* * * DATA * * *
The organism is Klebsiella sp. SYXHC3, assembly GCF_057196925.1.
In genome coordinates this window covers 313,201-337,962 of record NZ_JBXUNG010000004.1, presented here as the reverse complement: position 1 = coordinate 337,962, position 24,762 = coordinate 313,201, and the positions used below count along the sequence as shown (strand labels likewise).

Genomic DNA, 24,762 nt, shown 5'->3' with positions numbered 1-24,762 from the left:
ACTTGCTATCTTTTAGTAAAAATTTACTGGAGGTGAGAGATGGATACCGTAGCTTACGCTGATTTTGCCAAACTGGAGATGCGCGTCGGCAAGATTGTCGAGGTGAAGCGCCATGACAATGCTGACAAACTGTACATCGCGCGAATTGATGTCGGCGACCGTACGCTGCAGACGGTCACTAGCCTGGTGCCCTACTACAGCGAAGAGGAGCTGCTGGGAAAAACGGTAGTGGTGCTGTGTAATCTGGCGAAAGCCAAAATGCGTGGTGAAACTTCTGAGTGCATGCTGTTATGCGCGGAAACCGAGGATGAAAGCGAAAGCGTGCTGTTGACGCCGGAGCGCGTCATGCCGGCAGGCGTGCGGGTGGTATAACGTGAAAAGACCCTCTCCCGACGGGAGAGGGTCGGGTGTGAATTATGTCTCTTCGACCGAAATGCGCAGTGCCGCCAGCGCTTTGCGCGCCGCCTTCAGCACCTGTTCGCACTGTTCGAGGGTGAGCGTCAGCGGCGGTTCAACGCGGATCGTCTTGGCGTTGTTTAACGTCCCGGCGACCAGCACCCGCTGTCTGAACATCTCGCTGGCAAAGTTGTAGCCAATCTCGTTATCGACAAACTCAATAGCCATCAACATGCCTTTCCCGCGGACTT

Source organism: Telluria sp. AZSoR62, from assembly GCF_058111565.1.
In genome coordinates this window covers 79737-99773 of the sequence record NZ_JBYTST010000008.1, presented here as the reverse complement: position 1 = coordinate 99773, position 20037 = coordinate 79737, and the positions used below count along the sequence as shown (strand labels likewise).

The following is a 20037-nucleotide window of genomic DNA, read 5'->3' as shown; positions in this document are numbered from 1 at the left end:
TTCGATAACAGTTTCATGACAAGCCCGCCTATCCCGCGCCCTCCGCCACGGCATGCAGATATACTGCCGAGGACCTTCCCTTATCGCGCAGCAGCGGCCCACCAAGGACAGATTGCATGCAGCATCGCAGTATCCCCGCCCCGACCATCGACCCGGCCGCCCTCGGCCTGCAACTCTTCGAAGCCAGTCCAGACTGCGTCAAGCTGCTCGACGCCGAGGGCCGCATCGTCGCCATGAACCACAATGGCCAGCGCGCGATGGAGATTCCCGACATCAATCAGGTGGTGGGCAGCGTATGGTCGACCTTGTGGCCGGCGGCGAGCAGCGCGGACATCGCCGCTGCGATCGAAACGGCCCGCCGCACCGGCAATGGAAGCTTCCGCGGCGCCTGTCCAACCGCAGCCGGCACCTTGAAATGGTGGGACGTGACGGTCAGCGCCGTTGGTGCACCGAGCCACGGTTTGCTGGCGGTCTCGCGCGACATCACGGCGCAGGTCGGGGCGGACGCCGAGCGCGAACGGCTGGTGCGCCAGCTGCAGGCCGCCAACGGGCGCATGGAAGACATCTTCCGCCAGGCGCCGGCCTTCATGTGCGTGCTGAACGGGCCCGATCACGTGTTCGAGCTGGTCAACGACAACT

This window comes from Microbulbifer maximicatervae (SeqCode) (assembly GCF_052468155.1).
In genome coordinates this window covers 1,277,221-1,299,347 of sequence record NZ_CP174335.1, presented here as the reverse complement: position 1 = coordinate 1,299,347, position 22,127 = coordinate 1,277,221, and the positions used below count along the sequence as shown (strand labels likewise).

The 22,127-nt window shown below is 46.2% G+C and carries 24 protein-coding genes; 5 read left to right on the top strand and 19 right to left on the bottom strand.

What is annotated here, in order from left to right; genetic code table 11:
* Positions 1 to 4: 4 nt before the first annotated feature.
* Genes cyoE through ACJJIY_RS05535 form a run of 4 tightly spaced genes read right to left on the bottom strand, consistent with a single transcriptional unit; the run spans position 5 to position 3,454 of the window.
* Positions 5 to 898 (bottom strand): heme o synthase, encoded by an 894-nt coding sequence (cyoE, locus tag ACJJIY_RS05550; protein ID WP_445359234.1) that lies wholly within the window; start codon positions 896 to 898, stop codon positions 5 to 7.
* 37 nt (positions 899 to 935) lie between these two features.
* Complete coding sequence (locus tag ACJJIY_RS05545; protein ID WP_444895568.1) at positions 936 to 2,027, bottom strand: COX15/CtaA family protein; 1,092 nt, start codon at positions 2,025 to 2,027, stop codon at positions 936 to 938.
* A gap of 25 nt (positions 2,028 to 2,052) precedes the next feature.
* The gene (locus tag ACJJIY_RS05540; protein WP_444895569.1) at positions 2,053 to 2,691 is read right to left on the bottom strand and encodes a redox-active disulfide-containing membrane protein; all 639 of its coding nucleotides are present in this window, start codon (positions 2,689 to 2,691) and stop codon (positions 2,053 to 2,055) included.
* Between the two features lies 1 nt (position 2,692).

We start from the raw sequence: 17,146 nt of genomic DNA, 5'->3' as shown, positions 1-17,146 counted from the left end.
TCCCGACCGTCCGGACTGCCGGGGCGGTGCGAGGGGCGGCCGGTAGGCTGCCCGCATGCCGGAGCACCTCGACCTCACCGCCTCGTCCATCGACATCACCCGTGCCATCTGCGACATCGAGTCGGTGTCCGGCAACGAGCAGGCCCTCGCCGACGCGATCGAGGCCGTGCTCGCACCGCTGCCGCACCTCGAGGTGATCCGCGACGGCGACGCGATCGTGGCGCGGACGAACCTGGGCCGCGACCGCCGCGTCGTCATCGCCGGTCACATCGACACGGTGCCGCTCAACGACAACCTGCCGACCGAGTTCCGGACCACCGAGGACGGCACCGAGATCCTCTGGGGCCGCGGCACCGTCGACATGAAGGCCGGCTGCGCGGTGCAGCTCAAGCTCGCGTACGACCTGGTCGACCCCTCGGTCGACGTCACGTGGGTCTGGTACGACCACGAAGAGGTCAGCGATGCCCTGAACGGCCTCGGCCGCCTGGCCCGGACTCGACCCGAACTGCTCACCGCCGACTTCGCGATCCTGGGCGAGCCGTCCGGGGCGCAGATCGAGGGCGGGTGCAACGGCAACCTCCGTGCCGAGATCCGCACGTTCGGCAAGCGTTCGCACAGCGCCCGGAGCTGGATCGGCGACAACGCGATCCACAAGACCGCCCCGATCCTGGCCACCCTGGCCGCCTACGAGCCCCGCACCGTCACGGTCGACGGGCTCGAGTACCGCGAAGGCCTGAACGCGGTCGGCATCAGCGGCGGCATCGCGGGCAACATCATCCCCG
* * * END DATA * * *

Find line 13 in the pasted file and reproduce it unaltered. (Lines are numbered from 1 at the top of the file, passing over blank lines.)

* Positions 1 to 4: 4 nt before the first annotated feature.